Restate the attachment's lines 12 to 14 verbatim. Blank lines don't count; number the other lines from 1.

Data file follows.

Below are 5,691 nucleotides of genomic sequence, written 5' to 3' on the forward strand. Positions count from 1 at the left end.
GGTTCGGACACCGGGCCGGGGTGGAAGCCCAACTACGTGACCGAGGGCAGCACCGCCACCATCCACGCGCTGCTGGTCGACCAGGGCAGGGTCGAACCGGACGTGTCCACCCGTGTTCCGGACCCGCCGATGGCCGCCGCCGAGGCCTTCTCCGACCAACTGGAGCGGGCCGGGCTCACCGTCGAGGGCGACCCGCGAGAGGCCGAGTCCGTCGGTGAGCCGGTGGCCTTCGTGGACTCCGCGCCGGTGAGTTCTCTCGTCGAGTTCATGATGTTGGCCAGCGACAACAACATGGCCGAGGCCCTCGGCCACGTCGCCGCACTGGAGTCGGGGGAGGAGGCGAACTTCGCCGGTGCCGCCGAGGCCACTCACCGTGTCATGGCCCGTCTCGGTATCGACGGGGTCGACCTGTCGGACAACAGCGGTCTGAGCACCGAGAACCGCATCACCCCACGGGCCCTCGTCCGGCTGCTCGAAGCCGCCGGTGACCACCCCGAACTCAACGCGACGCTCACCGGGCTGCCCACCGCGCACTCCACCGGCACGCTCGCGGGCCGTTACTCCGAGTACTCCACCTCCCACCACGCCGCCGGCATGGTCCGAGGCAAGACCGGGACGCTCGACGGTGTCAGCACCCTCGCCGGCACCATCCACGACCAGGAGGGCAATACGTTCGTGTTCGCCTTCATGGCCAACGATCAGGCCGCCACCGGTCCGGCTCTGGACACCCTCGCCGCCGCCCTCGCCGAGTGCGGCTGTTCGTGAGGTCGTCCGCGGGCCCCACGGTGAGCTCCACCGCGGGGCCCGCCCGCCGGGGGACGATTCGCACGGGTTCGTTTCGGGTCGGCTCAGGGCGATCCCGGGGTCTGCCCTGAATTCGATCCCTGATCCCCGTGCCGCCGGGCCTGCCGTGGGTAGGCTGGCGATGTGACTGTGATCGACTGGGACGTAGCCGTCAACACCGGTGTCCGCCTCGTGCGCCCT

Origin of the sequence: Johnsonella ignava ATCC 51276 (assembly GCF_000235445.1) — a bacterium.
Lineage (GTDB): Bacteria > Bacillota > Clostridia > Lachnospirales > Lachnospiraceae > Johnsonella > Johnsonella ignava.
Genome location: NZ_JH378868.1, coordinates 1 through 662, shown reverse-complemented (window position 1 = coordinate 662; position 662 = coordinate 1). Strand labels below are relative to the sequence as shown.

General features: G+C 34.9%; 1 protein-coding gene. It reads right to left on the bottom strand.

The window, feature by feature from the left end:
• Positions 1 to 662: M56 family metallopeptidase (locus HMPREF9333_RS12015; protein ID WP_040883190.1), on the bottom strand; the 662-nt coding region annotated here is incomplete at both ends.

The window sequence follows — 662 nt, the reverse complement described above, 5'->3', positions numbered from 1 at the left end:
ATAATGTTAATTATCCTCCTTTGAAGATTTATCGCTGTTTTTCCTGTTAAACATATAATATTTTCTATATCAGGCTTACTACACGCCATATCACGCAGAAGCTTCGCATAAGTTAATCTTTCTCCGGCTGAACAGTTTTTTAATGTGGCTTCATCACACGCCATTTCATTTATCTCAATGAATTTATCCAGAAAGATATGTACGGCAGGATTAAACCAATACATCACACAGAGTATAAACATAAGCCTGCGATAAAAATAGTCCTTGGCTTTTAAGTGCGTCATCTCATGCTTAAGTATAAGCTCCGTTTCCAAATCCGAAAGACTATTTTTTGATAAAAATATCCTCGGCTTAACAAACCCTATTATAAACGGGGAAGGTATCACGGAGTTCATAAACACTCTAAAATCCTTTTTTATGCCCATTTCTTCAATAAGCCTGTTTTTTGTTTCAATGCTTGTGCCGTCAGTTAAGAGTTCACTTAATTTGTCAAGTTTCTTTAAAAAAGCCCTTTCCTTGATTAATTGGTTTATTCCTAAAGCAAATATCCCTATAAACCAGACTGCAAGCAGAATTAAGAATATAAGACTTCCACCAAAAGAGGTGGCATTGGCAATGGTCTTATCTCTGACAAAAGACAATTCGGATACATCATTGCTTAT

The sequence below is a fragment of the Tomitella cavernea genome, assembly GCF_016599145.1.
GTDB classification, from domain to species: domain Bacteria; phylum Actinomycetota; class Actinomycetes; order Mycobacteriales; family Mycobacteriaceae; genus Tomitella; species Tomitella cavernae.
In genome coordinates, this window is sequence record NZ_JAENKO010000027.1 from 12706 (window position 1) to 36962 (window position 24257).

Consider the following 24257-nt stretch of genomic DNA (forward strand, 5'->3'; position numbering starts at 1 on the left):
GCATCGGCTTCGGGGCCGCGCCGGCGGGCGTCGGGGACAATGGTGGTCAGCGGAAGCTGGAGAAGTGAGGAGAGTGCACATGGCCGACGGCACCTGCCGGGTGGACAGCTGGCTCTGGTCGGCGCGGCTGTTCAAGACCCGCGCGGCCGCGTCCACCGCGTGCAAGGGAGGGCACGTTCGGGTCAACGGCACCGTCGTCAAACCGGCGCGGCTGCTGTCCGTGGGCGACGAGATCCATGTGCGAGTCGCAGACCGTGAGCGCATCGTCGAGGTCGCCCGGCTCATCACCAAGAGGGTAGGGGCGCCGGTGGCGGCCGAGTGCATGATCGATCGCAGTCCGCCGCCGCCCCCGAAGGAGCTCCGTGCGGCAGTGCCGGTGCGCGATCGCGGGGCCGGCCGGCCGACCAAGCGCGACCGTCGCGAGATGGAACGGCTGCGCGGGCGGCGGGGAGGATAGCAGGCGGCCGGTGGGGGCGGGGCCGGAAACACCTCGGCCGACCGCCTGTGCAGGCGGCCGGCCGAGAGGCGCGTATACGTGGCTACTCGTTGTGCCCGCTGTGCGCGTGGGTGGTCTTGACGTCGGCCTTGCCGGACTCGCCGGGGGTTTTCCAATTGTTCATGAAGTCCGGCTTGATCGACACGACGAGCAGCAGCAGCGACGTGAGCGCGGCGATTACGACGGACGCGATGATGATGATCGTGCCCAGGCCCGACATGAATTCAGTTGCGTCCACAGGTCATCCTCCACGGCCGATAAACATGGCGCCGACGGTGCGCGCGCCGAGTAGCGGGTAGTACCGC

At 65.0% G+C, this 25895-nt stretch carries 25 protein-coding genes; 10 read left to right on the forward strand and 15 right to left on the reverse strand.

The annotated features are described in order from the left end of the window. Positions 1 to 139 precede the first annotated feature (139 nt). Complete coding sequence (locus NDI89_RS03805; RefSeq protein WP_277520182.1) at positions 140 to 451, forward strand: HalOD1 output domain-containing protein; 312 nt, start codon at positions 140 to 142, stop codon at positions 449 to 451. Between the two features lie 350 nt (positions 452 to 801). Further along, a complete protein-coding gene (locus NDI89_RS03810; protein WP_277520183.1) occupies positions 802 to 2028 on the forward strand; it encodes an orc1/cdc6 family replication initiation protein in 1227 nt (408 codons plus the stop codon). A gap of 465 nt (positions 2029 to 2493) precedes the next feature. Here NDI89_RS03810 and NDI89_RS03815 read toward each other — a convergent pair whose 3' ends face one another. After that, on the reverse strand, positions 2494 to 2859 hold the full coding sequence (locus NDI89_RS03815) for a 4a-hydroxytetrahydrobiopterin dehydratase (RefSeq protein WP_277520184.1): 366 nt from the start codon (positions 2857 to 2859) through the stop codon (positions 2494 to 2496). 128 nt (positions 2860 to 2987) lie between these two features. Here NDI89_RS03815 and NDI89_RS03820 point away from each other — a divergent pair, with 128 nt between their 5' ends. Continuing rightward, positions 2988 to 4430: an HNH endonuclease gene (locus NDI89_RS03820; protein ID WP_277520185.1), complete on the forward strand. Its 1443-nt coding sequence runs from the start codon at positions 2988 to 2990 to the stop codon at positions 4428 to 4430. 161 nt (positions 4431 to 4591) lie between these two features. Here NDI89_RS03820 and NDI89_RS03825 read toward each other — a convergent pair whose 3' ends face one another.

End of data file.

GTDB classification, from domain to species: domain Bacteria; phylum Actinomycetota; class Actinomycetes; order Mycobacteriales; family Mycobacteriaceae; genus Tomitella; species Tomitella cavernae.
In genome coordinates, this window is sequence record NZ_JAENKO010000027.1 from 12706 (window position 1) to 36962 (window position 24257).

Consider the following 24257-nt stretch of genomic DNA (forward strand, 5'->3'; position numbering starts at 1 on the left):